Small Islands, Big Problems, Complex Solutions

On my recent visit to Singapore, I had the pleasure to participate in a busy programme of events kindly organised for me by the UNDP Global Centre for Public Service Excellence (GCPSE). My aim in taking part in these activities was to highlight the plight of my small island state while seeking support and advice.

The Kingdom of Tonga, with its 176 islands scattered across the south Pacific, is a beautiful, historic and peaceful land. But we face many interlocking and complex challenges. These include the threat from climate change, the lack of natural resources, the high cost of infrastructure and a seemingly endless brain drain of our talent to neighbouring countries - such as New Zealand - which offer greater career opportunities.

To address these concerns, His Majesty's Government of the Kingdom of Tonga is looking for help and inspiration. While in Singapore I therefore called on my opposite number, Prime Minister Lee, to thank him for the development support received and to remind him what a fantastic role model his country offers to all Small Island Developing States like my own.

I was grateful to the Prime Minister for encouraging increased participation by Tonga in the Singapore Cooperation Programme to provide diversified training for public officials. I was also delighted to sign a Memorandum of Understanding with the Nanyang Business School to offer scholarships to Tongan candidates. The aim of this agreement is to ensure that our top officials can benefit from the world-class executive training available here in Singapore.

The United Nations has declared 2014 the International Year of Small Island Developing States, with the UN Secretary-General Ban Ki-moon calling this "…an opportunity to appreciate the extraordinary resiliency and rich cultural heritage of the people of small island developing States". With this in mind, our concerns about natural disasters, rising sea levels, and geographic isolation are attracting more attention. The recent Tropical Cyclone Ian and its devastating effects on our islands reminded the world yet again of our vulnerability to such disasters as a result of climate change.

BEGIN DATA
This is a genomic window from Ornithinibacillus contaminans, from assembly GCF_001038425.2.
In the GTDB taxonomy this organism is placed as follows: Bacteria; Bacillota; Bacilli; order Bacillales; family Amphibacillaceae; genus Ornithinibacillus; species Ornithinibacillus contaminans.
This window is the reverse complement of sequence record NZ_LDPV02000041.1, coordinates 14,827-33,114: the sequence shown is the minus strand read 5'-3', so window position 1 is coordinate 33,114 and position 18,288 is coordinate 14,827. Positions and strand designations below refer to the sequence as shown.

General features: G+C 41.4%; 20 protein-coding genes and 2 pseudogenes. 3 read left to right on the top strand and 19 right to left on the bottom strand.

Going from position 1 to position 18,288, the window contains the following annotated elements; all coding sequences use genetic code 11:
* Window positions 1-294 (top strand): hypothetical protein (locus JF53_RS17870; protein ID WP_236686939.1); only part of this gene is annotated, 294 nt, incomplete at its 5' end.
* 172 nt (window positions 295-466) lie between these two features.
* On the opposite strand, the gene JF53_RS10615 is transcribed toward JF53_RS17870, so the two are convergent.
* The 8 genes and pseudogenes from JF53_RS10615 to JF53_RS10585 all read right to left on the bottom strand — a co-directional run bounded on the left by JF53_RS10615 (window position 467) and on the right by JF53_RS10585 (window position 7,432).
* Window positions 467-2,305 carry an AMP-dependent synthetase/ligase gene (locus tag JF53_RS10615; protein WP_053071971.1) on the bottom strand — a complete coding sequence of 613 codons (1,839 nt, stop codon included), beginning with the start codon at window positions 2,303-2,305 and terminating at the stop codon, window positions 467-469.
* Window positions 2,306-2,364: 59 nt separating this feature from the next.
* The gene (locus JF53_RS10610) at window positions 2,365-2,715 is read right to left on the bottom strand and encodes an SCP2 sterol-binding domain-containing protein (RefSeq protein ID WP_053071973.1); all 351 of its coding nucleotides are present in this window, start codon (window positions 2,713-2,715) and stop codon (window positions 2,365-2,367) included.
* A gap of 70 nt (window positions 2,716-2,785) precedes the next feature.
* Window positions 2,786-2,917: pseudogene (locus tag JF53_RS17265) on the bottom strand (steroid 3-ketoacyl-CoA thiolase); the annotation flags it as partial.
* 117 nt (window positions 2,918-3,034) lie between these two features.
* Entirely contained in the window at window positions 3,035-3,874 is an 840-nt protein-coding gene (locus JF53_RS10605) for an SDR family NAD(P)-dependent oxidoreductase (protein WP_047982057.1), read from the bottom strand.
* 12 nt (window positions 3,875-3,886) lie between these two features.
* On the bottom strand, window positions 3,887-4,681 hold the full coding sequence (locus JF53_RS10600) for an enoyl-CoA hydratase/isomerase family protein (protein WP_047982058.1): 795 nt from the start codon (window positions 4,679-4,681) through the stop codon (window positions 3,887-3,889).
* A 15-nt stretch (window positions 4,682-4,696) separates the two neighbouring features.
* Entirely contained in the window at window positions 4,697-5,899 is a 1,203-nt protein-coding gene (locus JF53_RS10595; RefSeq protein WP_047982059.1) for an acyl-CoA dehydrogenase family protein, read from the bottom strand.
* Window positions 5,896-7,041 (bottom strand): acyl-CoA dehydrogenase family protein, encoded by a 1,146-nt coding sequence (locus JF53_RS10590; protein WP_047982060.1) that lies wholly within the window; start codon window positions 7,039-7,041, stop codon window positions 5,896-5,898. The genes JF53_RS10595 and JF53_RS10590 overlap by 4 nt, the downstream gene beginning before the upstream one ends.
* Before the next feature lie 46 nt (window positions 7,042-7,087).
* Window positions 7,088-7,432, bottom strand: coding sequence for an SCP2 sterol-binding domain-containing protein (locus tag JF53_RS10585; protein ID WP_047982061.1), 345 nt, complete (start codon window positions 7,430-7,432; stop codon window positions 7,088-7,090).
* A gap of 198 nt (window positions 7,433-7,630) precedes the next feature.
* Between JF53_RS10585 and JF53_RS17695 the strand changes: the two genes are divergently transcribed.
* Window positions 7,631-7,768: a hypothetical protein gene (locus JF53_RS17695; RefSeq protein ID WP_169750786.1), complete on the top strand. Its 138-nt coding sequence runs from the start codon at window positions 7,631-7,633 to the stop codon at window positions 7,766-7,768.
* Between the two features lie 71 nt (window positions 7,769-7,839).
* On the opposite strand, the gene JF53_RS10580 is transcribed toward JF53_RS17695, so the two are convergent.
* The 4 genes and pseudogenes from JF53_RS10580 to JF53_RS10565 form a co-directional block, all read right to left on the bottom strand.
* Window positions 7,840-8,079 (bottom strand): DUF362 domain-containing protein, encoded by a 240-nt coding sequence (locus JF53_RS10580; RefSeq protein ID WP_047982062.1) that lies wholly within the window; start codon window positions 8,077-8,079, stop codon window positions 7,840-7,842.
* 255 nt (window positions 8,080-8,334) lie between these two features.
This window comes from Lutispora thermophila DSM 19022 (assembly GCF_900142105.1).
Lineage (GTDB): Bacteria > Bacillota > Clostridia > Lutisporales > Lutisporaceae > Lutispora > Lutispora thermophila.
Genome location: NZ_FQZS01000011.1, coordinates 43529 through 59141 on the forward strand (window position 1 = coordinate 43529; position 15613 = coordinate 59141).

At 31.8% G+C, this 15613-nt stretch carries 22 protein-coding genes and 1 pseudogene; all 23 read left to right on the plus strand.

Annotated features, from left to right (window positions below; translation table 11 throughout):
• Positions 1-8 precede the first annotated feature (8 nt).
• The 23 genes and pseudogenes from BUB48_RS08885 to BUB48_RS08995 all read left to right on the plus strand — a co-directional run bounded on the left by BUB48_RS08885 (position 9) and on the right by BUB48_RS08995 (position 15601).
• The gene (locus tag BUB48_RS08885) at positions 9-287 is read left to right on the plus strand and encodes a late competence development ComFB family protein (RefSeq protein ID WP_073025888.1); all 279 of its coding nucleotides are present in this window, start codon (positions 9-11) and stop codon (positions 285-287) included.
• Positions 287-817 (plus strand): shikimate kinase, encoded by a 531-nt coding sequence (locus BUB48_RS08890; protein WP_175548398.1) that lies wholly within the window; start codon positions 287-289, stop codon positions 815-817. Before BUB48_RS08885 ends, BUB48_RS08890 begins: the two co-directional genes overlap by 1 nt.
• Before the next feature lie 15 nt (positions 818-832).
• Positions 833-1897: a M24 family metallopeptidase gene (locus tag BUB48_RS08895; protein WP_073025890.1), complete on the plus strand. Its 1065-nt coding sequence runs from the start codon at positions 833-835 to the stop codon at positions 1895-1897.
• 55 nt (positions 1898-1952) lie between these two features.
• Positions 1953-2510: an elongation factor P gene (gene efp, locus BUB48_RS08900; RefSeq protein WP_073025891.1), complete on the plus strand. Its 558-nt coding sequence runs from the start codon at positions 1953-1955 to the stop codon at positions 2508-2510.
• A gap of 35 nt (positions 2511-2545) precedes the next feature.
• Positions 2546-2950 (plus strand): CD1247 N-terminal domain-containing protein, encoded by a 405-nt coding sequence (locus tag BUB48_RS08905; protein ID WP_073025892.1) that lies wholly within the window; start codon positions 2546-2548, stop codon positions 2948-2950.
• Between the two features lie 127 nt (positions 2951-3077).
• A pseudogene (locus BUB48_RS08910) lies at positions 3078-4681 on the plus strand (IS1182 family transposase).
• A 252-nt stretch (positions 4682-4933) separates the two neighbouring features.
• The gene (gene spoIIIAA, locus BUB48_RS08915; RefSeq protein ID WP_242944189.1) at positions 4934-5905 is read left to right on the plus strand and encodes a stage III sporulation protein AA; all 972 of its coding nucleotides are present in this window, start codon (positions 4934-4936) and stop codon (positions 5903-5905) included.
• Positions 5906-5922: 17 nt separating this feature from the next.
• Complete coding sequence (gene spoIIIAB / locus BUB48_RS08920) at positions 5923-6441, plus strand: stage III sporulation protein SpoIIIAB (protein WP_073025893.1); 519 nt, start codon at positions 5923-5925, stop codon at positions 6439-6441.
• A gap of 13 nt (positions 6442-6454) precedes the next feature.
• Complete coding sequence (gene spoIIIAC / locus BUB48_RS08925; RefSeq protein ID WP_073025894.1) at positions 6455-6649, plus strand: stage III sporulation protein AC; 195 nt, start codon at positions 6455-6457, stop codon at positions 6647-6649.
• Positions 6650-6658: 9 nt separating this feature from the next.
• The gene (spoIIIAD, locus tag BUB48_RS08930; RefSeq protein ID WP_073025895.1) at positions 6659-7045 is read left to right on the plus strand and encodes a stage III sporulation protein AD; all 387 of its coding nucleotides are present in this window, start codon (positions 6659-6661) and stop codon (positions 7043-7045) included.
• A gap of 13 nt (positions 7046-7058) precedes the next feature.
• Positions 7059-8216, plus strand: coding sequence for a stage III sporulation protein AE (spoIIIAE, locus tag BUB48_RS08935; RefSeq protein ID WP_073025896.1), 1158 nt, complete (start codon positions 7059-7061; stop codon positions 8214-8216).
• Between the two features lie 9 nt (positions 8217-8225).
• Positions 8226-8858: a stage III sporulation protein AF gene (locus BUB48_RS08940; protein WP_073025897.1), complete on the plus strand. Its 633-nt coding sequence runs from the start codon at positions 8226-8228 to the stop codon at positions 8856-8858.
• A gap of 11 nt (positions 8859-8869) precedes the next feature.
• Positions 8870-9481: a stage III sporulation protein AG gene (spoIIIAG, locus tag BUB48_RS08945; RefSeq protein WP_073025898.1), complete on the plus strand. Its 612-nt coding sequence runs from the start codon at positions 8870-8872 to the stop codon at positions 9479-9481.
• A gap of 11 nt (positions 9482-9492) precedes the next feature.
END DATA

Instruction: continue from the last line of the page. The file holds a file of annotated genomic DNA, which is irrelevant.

I believe the Third International Conference on Small Island Developing States this September in Samoa will be an important means of promoting improved knowledge sharing between small island states. We in Tonga are inspired by the success story of Singapore. It shows that while small islands may not always attract the attention of the media, they can provide a compelling example of noteworthy innovation.

We in Tonga are proud of our Constitution - enacted by King George Tupou I on 4 November 1875. It is now 138 years old and one of the oldest written constitutions in the world. Tonga may have only become a modern parliamentary democracy in 2010, but it has achieved this transition successfully and peacefully.

During my stay here in Singapore, I opened two important conferences. The first, at the Lee Kuan Yew School of Public Policy, covered what small island countries should understand regarding development. I was reminded that planning for a small island involves adapting the environment coping with uncertain conditions.

The other conference was organised by GCPSE and consulting firm KPMG. It explored the compelling research on leadership by KPMG and the Development Leadership Programme. It also marked the official Asian launch of the 2013 Change Readiness Index, which assesses the ability of 90 countries (developed and developing) to achieve sustained long-term growth and improve living standards.

Collaboration between the public and private sector through Public Private Partnerships can help to address some challenges, such as export markets, transportation and limited manpower. As in business, it is imperative to invest in our best assets and resources. For us that means the people of Tonga. Training and capacity building go hand in hand with delivering results and bringing in revenue, creating a well-balanced environment for a healthy and sustainable economy. I was deeply impressed by Singapore and appreciate the scholarships offered to Tongan candidates to attend the Nanyang Business School.

During my stay here I witnessed Singapore's high standards of excellence in public policy and public service. I am committed to achieve similarly high standards to drive the development of Tonga.